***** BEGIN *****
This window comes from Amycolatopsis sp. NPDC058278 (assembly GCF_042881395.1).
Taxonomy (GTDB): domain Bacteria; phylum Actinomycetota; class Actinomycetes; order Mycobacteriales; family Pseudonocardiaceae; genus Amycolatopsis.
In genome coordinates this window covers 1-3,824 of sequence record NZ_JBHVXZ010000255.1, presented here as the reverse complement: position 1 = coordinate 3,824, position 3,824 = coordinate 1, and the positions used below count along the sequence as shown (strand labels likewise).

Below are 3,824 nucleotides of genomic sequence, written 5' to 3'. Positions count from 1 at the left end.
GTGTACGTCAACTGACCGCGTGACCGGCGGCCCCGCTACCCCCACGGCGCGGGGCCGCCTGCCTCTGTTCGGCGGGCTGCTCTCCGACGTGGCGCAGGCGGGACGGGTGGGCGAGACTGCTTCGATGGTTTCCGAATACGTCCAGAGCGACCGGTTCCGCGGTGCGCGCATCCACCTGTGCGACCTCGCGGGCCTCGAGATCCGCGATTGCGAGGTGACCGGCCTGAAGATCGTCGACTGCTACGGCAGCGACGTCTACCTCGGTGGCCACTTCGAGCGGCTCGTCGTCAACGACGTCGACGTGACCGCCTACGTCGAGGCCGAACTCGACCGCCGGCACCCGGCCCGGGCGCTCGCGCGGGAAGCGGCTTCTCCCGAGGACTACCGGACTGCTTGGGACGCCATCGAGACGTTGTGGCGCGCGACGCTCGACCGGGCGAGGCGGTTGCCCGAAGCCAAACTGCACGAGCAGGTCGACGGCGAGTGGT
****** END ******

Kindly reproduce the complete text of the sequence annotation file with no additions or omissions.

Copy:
This window comes from Amycolatopsis sp. NPDC058278 (assembly GCF_042881395.1).
Taxonomy (GTDB): domain Bacteria; phylum Actinomycetota; class Actinomycetes; order Mycobacteriales; family Pseudonocardiaceae; genus Amycolatopsis.
In genome coordinates this window covers 1-3,824 of sequence record NZ_JBHVXZ010000255.1, presented here as the reverse complement: position 1 = coordinate 3,824, position 3,824 = coordinate 1, and the positions used below count along the sequence as shown (strand labels likewise).

Below are 3,824 nucleotides of genomic sequence, written 5' to 3'. Positions count from 1 at the left end.
GTGTACGTCAACTGACCGCGTGACCGGCGGCCCCGCTACCCCCACGGCGCGGGGCCGCCTGCCTCTGTTCGGCGGGCTGCTCTCCGACGTGGCGCAGGCGGGACGGGTGGGCGAGACTGCTTCGATGGTTTCCGAATACGTCCAGAGCGACCGGTTCCGCGGTGCGCGCATCCACCTGTGCGACCTCGCGGGCCTCGAGATCCGCGATTGCGAGGTGACCGGCCTGAAGATCGTCGACTGCTACGGCAGCGACGTCTACCTCGGTGGCCACTTCGAGCGGCTCGTCGTCAACGACGTCGACGTGACCGCCTACGTCGAGGCCGAACTCGACCGCCGGCACCCGGCCCGGGCGCTCGCGCGGGAAGCGGCTTCTCCCGAGGACTACCGGACTGCTTGGGACGCCATCGAGACGTTGTGGCGCGCGACGCTCGACCGGGCGAGGCGGTTGCCCGAAGCCAAACTGCACGAGCAGGTCGACGGCGAGTGGT